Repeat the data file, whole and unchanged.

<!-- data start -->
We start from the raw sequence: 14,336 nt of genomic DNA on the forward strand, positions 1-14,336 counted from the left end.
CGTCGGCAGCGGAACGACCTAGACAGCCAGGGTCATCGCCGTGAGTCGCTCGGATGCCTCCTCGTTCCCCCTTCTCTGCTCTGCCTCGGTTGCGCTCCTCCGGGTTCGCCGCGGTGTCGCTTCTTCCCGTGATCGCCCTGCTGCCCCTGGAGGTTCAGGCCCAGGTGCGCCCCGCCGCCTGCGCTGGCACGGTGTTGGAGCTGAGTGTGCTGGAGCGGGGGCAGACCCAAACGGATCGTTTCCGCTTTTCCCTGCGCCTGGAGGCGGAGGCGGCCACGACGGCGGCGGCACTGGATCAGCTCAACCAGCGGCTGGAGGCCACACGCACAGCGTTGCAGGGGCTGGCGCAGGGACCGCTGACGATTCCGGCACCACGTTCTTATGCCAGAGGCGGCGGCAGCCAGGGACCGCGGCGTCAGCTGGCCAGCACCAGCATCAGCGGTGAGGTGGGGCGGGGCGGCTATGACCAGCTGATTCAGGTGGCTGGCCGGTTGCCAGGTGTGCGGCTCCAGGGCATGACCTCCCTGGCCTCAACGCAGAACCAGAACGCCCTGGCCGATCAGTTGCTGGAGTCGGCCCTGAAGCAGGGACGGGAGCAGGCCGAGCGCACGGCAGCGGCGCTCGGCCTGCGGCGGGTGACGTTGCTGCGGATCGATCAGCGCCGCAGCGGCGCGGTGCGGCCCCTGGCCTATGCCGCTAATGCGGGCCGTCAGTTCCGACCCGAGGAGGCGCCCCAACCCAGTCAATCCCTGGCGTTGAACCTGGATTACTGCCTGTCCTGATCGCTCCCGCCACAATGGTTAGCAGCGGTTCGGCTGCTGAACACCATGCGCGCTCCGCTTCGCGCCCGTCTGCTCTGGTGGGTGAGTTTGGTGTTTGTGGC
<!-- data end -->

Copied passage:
We start from the raw sequence: 14,336 nt of genomic DNA on the forward strand, positions 1-14,336 counted from the left end.
CGTCGGCAGCGGAACGACCTAGACAGCCAGGGTCATCGCCGTGAGTCGCTCGGATGCCTCCTCGTTCCCCCTTCTCTGCTCTGCCTCGGTTGCGCTCCTCCGGGTTCGCCGCGGTGTCGCTTCTTCCCGTGATCGCCCTGCTGCCCCTGGAGGTTCAGGCCCAGGTGCGCCCCGCCGCCTGCGCTGGCACGGTGTTGGAGCTGAGTGTGCTGGAGCGGGGGCAGACCCAAACGGATCGTTTCCGCTTTTCCCTGCGCCTGGAGGCGGAGGCGGCCACGACGGCGGCGGCACTGGATCAGCTCAACCAGCGGCTGGAGGCCACACGCACAGCGTTGCAGGGGCTGGCGCAGGGACCGCTGACGATTCCGGCACCACGTTCTTATGCCAGAGGCGGCGGCAGCCAGGGACCGCGGCGTCAGCTGGCCAGCACCAGCATCAGCGGTGAGGTGGGGCGGGGCGGCTATGACCAGCTGATTCAGGTGGCTGGCCGGTTGCCAGGTGTGCGGCTCCAGGGCATGACCTCCCTGGCCTCAACGCAGAACCAGAACGCCCTGGCCGATCAGTTGCTGGAGTCGGCCCTGAAGCAGGGACGGGAGCAGGCCGAGCGCACGGCAGCGGCGCTCGGCCTGCGGCGGGTGACGTTGCTGCGGATCGATCAGCGCCGCAGCGGCGCGGTGCGGCCCCTGGCCTATGCCGCTAATGCGGGCCGTCAGTTCCGACCCGAGGAGGCGCCCCAACCCAGTCAATCCCTGGCGTTGAACCTGGATTACTGCCTGTCCTGATCGCTCCCGCCACAATGGTTAGCAGCGGTTCGGCTGCTGAACACCATGCGCGCTCCGCTTCGCGCCCGTCTGCTCTGGTGGGTGAGTTTGGTGTTTGTGGC